Antibodies accumulate in peripheral nerves of P0het myelin mutant mice
In order to substantiate our immunocytochemical findings, we performed Western blot analysis of peripheral nerve extracts using antibodies to mouse IgG and IgM subtypes. We found increased IgG (Figure 1F,G) and IgM signals (not shown) in P0het mice in comparison to extracts from P0wt mice, corroborating the immunocytochemical observations. Specificity of the respective staining was further controlled by performing immunocytochemistry and Western blot analysis in RAG1-deficient mice, lacking T- and B-lymphocytes (and, therefore, antibodies). As expected, this resulted in a complete lack of decorating antibodies in peripheral nerves (Figure 1). We also investigated antibody deposition in 1-month-old P0het mice and P0wt littermates, an early time point in disease before features typical for demyelination are morphologically visible. Indeed, by immunohistochemistry (Figure 1C) and Western blot analysis (not shown), we detected already at this early age a similarly elevated IgG immunoreactivity in the mutant nerves as at 6 months of age. However, perineurial staining was substantially weaker.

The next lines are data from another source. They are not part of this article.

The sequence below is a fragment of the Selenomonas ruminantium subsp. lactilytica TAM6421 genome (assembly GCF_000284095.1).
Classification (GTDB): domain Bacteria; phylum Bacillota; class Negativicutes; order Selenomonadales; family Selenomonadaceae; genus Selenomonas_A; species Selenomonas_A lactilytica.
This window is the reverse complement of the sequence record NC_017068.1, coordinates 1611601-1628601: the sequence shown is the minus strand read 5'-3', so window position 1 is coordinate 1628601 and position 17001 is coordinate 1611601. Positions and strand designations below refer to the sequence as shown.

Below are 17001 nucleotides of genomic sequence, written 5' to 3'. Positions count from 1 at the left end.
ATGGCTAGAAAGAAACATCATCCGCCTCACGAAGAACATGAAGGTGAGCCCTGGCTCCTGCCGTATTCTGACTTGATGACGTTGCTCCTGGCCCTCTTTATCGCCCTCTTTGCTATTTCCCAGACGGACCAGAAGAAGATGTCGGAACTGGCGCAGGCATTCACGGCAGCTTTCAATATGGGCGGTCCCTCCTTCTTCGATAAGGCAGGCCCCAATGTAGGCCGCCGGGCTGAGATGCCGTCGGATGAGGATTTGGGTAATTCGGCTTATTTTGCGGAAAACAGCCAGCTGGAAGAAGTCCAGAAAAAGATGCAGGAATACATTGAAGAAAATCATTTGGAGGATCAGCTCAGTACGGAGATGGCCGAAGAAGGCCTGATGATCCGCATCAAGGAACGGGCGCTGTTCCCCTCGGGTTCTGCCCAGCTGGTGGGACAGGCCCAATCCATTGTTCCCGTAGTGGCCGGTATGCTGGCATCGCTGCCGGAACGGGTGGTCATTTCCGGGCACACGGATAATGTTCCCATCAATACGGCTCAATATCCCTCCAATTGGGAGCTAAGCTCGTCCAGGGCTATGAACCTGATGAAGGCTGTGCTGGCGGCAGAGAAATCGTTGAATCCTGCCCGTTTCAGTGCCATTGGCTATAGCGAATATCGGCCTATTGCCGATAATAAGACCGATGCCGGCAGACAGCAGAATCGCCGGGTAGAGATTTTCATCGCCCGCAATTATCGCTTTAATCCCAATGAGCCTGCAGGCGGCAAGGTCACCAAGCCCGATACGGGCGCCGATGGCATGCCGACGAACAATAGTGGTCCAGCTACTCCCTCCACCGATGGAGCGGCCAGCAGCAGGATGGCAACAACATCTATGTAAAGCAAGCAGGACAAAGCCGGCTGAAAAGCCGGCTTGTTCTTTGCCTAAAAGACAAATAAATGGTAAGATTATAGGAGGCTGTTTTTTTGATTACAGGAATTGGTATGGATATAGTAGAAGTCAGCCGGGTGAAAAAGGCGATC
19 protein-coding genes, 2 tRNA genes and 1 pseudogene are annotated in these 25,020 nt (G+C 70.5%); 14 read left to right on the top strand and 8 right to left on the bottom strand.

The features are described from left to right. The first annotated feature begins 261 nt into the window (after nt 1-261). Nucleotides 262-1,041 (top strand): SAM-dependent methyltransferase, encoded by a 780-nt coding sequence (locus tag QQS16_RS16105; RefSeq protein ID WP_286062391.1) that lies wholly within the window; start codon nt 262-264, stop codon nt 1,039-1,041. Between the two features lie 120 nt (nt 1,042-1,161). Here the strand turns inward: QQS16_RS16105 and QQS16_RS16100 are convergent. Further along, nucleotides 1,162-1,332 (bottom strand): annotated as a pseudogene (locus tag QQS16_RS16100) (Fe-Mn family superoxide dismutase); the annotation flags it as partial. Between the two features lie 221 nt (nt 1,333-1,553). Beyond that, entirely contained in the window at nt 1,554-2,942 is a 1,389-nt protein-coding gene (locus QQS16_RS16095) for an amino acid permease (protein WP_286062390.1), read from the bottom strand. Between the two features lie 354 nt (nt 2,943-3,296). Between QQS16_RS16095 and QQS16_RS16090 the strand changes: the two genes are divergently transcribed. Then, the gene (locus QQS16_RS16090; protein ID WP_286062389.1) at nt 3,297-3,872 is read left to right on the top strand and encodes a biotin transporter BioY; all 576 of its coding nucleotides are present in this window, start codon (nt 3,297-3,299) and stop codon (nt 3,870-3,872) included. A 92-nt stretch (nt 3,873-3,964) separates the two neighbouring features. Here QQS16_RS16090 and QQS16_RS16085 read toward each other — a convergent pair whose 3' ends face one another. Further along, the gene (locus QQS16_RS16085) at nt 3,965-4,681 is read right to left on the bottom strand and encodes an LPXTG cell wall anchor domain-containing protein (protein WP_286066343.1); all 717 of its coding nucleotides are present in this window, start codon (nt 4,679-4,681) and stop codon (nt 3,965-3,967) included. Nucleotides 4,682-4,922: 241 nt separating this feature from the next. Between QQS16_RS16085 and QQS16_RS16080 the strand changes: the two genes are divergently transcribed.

Our data suggest that specific endogenous antibodies bind to extracellular domains of endoneurial tubes in peripheral nerves of myelin mutant mice, a potential early prerequisite for modulating pathogenesis in an animal model for CMT1B.
Lack of evidence for complement deposition
Reduced macrophage numbers in peripheral nerves of P0het JHD−/− mice
Antibody deficiency ameliorates the demyelinating phenotype in P0het mutant mice
Passive transfer of antibodies reverts the ameliorated demyelinating phenotype in P0het JHD−/− mice and suggests antigen specificity